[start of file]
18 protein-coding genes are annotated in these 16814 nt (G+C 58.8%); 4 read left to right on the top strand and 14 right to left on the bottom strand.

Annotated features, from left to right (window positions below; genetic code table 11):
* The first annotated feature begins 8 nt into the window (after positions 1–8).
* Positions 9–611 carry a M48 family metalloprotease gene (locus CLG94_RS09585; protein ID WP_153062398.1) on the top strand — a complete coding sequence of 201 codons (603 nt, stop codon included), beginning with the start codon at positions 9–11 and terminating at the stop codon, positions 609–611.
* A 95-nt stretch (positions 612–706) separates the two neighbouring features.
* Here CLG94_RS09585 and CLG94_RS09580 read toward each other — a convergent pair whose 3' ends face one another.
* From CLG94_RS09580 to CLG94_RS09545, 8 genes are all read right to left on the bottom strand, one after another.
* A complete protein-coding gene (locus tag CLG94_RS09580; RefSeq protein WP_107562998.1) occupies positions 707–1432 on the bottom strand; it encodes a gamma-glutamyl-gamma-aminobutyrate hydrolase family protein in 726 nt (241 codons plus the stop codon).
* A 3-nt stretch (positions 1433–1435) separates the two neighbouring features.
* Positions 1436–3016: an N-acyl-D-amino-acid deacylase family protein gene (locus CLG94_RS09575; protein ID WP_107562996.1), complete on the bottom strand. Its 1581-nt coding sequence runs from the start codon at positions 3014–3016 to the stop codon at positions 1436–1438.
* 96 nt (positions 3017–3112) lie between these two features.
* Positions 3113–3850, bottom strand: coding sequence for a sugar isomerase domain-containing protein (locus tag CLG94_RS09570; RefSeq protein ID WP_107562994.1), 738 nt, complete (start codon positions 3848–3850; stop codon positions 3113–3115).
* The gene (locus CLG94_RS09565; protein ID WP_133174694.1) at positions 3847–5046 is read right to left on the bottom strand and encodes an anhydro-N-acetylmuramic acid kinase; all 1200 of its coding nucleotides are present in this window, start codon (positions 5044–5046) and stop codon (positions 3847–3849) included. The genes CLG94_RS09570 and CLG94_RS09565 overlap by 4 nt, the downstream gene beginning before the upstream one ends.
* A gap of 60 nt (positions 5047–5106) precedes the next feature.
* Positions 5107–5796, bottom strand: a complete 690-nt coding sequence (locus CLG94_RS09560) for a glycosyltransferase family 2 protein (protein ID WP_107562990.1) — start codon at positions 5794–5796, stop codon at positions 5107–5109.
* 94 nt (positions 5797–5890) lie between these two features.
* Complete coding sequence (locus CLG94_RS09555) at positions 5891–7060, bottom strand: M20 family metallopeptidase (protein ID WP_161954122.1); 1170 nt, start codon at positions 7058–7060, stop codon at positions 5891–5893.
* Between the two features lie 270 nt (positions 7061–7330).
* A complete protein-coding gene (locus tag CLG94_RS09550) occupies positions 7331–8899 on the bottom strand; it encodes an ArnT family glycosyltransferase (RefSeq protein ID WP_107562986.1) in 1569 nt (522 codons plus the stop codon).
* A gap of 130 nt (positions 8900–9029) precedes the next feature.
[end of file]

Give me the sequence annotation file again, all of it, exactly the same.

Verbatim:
18 protein-coding genes are annotated in these 16814 nt (G+C 58.8%); 4 read left to right on the top strand and 14 right to left on the bottom strand.

Annotated features, from left to right (window positions below; genetic code table 11):
* The first annotated feature begins 8 nt into the window (after positions 1–8).
* Positions 9–611 carry a M48 family metalloprotease gene (locus CLG94_RS09585; protein ID WP_153062398.1) on the top strand — a complete coding sequence of 201 codons (603 nt, stop codon included), beginning with the start codon at positions 9–11 and terminating at the stop codon, positions 609–611.
* A 95-nt stretch (positions 612–706) separates the two neighbouring features.
* Here CLG94_RS09585 and CLG94_RS09580 read toward each other — a convergent pair whose 3' ends face one another.
* From CLG94_RS09580 to CLG94_RS09545, 8 genes are all read right to left on the bottom strand, one after another.
* A complete protein-coding gene (locus tag CLG94_RS09580; RefSeq protein WP_107562998.1) occupies positions 707–1432 on the bottom strand; it encodes a gamma-glutamyl-gamma-aminobutyrate hydrolase family protein in 726 nt (241 codons plus the stop codon).
* A 3-nt stretch (positions 1433–1435) separates the two neighbouring features.
* Positions 1436–3016: an N-acyl-D-amino-acid deacylase family protein gene (locus CLG94_RS09575; protein ID WP_107562996.1), complete on the bottom strand. Its 1581-nt coding sequence runs from the start codon at positions 3014–3016 to the stop codon at positions 1436–1438.
* 96 nt (positions 3017–3112) lie between these two features.
* Positions 3113–3850, bottom strand: coding sequence for a sugar isomerase domain-containing protein (locus tag CLG94_RS09570; RefSeq protein ID WP_107562994.1), 738 nt, complete (start codon positions 3848–3850; stop codon positions 3113–3115).
* The gene (locus CLG94_RS09565; protein ID WP_133174694.1) at positions 3847–5046 is read right to left on the bottom strand and encodes an anhydro-N-acetylmuramic acid kinase; all 1200 of its coding nucleotides are present in this window, start codon (positions 5044–5046) and stop codon (positions 3847–3849) included. The genes CLG94_RS09570 and CLG94_RS09565 overlap by 4 nt, the downstream gene beginning before the upstream one ends.
* A gap of 60 nt (positions 5047–5106) precedes the next feature.
* Positions 5107–5796, bottom strand: a complete 690-nt coding sequence (locus CLG94_RS09560) for a glycosyltransferase family 2 protein (protein ID WP_107562990.1) — start codon at positions 5794–5796, stop codon at positions 5107–5109.
* 94 nt (positions 5797–5890) lie between these two features.
* Complete coding sequence (locus CLG94_RS09555) at positions 5891–7060, bottom strand: M20 family metallopeptidase (protein ID WP_161954122.1); 1170 nt, start codon at positions 7058–7060, stop codon at positions 5891–5893.
* Between the two features lie 270 nt (positions 7061–7330).
* A complete protein-coding gene (locus tag CLG94_RS09550) occupies positions 7331–8899 on the bottom strand; it encodes an ArnT family glycosyltransferase (RefSeq protein ID WP_107562986.1) in 1569 nt (522 codons plus the stop codon).
* A gap of 130 nt (positions 8900–9029) precedes the next feature.